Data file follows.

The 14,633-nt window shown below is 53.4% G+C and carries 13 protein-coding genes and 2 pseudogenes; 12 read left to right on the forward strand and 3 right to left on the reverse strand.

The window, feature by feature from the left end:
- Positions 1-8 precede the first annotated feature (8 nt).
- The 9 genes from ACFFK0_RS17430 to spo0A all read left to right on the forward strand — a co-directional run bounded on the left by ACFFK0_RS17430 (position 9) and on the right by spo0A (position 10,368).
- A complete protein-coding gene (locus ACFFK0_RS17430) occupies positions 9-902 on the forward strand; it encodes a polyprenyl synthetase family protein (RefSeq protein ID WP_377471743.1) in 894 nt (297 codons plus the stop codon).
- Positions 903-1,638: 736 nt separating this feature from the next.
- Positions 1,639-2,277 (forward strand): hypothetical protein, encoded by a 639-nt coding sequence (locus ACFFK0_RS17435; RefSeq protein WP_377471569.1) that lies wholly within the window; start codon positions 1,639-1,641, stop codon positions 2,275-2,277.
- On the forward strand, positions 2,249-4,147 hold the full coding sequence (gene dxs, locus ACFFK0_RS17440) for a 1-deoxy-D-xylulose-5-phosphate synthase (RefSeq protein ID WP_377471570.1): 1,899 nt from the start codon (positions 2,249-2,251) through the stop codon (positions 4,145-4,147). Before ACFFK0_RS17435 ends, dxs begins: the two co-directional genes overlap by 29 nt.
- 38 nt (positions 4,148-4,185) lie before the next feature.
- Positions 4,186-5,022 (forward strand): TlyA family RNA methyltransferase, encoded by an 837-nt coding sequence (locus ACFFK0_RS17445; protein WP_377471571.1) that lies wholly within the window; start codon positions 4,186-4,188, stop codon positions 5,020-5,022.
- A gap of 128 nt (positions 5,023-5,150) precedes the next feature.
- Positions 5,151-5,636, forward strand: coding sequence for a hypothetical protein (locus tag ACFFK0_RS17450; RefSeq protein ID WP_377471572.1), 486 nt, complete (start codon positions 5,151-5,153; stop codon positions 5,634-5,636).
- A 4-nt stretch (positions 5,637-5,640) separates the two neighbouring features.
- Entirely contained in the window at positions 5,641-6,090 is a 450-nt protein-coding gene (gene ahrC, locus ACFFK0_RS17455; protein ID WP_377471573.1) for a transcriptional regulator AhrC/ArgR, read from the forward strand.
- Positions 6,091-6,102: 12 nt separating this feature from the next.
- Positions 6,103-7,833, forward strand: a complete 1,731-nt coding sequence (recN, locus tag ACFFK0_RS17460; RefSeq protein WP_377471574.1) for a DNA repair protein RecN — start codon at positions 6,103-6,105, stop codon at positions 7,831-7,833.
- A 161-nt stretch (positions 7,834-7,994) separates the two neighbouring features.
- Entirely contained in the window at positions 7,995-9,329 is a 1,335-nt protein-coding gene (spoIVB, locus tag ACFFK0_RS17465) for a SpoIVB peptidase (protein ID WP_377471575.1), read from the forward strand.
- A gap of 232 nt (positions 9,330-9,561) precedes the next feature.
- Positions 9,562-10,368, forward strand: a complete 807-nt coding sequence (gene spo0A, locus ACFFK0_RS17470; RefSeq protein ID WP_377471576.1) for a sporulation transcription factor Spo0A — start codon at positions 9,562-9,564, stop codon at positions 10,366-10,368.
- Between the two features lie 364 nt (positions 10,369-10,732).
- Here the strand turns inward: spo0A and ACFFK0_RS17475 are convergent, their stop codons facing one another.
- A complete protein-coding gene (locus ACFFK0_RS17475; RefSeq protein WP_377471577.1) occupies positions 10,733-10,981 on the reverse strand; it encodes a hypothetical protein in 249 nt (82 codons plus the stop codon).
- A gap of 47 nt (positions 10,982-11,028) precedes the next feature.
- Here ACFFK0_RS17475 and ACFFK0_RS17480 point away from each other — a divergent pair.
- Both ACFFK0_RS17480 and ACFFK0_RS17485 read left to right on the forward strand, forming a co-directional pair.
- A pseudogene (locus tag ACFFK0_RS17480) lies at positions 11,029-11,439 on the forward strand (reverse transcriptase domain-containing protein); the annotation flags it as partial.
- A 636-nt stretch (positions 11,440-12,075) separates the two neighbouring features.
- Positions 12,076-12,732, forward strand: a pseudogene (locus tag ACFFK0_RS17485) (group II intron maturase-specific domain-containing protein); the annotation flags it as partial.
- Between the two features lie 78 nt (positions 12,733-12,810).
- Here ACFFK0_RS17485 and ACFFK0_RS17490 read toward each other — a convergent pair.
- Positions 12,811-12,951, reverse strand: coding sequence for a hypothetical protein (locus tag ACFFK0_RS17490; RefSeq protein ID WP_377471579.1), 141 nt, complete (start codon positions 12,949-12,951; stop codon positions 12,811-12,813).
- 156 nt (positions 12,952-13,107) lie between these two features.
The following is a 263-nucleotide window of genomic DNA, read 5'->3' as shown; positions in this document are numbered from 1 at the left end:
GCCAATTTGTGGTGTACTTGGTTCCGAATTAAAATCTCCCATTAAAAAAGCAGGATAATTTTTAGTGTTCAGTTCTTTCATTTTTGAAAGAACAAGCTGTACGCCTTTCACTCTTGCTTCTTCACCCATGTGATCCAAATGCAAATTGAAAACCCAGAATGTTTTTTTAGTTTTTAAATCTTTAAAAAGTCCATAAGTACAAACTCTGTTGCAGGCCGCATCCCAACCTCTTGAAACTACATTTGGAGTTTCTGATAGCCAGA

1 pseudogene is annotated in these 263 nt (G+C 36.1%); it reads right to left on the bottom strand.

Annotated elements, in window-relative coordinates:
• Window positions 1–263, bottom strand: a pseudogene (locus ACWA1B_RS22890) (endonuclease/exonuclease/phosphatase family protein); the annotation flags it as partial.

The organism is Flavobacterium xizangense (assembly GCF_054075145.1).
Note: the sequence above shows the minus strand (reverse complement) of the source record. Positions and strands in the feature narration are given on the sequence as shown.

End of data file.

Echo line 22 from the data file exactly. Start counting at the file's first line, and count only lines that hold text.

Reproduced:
- Here the strand turns inward: spo0A and ACFFK0_RS17475 are convergent, their stop codons facing one another.